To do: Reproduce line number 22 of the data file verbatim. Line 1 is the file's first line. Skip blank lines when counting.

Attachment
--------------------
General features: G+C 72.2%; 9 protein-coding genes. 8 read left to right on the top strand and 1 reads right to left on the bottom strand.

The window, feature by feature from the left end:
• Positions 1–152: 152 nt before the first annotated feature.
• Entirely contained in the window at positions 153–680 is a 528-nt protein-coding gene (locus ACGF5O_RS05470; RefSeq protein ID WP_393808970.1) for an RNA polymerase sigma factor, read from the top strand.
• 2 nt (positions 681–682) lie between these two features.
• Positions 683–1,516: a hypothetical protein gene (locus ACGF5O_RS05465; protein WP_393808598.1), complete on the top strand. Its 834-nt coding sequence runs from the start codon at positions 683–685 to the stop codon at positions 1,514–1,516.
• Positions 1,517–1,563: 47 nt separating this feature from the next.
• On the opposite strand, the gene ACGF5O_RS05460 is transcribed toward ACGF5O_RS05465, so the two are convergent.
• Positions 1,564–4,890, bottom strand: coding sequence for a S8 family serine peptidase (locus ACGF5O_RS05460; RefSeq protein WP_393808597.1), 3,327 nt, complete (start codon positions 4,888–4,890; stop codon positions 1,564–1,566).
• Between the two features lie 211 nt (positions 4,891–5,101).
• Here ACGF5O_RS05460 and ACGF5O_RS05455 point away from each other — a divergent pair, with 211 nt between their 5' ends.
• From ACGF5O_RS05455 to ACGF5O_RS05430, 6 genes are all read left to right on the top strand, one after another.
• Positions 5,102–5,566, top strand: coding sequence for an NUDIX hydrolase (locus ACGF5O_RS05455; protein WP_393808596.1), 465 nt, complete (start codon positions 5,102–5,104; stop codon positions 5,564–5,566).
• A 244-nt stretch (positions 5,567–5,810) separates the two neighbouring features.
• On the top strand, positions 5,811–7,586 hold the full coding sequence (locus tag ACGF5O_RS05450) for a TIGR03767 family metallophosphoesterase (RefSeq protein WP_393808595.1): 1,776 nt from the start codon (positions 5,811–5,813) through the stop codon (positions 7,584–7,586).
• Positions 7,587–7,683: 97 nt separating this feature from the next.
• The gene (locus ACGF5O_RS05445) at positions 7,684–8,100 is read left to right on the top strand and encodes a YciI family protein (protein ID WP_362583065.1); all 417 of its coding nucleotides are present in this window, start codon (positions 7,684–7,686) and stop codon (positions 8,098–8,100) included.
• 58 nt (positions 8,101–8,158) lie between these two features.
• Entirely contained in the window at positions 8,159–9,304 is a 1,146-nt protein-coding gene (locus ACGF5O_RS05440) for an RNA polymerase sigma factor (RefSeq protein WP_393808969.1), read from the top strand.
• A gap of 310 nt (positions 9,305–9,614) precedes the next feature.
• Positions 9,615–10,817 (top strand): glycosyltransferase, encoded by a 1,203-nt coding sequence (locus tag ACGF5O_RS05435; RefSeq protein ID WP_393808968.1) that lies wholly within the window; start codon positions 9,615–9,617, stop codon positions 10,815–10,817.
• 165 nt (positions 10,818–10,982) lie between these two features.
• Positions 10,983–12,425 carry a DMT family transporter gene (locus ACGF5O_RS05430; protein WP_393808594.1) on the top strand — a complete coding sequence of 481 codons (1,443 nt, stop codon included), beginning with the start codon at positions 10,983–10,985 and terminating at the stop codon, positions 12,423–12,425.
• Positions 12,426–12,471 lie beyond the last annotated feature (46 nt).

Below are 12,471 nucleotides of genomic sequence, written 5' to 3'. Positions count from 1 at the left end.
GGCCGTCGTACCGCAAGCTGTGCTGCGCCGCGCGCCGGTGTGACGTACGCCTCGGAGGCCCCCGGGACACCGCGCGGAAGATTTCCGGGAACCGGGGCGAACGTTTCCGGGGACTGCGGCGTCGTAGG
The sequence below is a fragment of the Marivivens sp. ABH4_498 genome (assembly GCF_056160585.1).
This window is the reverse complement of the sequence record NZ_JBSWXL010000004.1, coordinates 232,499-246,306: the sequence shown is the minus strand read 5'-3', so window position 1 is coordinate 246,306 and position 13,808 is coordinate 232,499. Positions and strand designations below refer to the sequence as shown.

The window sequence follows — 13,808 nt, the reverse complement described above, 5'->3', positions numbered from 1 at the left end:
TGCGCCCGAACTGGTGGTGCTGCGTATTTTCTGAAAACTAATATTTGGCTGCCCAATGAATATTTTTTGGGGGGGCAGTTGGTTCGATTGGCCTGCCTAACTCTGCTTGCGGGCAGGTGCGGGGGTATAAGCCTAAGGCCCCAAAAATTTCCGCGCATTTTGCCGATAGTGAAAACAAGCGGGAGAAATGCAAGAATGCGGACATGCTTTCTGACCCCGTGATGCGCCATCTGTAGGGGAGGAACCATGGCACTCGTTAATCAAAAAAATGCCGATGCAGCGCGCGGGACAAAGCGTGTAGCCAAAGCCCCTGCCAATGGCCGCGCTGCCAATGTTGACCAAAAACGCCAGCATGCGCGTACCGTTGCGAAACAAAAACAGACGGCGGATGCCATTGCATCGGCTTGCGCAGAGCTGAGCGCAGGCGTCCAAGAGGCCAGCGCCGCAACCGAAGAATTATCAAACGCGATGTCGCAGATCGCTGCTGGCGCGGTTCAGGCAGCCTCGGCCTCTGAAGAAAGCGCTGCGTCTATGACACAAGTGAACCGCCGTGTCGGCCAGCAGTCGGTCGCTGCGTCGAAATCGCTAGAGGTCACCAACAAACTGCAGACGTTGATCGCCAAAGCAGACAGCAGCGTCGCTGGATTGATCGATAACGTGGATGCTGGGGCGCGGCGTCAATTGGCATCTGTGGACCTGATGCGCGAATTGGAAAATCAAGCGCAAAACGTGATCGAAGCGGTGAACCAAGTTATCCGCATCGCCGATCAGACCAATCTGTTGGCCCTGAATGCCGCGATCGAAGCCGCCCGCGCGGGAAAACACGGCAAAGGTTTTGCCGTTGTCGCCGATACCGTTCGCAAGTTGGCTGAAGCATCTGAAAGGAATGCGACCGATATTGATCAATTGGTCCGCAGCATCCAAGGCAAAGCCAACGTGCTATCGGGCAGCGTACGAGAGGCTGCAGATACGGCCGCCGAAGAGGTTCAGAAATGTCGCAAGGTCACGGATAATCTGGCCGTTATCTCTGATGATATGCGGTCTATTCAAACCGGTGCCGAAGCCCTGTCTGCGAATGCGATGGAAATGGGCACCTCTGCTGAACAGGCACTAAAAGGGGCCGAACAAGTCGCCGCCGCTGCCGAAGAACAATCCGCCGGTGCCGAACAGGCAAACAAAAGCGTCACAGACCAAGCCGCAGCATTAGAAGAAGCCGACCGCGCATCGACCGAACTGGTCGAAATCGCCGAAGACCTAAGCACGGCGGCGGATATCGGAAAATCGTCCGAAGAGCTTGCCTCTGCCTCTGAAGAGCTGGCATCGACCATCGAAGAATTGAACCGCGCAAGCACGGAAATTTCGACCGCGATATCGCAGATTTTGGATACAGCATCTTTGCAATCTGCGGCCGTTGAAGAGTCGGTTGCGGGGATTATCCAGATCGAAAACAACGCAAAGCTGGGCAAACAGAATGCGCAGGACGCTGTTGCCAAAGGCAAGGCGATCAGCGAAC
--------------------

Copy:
• 165 nt (positions 10,818–10,982) lie between these two features.